Sen. Warren: Washington Playing 'Rigged' Political Game

Thursday, 24 Apr 2014 12:00 PM

By Wanda Carruthers

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Washington is playing a "rigged" political game that favors the rich and powerful at the expense of struggling middle class families, Sen. Elizabeth Warren said.

"What's happening is the game is rigged. It is set up in Washington so that the rich will get richer. The more powerful will get more powerful. And, everybody else gets left behind," the Massachusetts Democrat told MSNBC's "Morning Joe" Thursday.

Story continues below the video.



The country is run "by a tight groups of insiders" which has the effect of leaving "hardworking families behind," Warren said. While lawmakers "know what we need to do for our families," government was not "doing that right now,"  she said.

Warren has written a new book,"A Fighting Chance," where she tells the story of how her early years growing up on the "ragged edge of the middle class" led her to becoming a champion of hardworking families. She said it was her "life's work" to make sure people have the same opportunities she had.

Formerly a Harvard Law School professor, Warren came onto the national scene in 2010 when she was asked to assist with the government bailout of big banks following the collapse of the nation's housing market.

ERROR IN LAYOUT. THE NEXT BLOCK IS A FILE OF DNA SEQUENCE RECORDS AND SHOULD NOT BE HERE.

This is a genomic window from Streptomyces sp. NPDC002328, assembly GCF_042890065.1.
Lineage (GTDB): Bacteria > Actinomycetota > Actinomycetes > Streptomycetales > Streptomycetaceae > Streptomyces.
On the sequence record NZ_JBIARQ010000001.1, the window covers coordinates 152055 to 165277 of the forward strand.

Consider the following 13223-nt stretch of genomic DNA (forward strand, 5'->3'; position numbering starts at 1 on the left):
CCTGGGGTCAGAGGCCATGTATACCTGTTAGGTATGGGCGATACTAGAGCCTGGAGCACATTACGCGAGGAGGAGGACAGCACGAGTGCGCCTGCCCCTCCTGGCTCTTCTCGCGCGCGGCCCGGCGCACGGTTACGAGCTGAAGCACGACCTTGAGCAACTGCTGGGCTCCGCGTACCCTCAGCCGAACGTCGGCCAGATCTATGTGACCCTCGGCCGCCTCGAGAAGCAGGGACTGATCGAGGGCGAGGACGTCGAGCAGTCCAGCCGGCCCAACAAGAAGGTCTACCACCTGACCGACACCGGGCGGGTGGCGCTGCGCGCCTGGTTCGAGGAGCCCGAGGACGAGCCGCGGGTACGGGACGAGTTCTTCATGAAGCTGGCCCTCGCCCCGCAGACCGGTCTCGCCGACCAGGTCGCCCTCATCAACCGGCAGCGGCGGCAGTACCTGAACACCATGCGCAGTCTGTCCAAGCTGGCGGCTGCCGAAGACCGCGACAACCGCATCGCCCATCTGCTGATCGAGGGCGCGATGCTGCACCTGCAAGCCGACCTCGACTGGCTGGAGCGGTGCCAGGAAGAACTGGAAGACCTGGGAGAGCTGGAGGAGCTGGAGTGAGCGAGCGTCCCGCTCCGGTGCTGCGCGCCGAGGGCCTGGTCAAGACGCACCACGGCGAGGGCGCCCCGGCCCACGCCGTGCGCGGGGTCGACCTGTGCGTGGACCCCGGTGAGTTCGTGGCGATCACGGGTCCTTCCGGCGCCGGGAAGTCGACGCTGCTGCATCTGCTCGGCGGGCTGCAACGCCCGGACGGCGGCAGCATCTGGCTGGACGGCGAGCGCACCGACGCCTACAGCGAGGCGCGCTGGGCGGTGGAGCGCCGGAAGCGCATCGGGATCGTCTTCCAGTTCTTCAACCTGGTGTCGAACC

She quickly became disillusioned because she saw the efforts to correct problems in the housing market were focused only on assisting banks.

"What happened all throughout that bailout, it was always about how to save the biggest financial institutions. Not about how to save American families," she said.

That led to her work to set up the Consumer Financial Protection Bureau in 2010 to "help level the playing field" and "stop the cheating." However, she was passed over when it came to naming someone to head the agency.

Even though she didn't end up running the bureau, she said it still "worked out," after her 2012 Senate win in Massachusetts.

"Here's the best part. Now I'm in the United States Senate and on the banking committee, and in a pretty darn good place to protect that consumer agency," she said.

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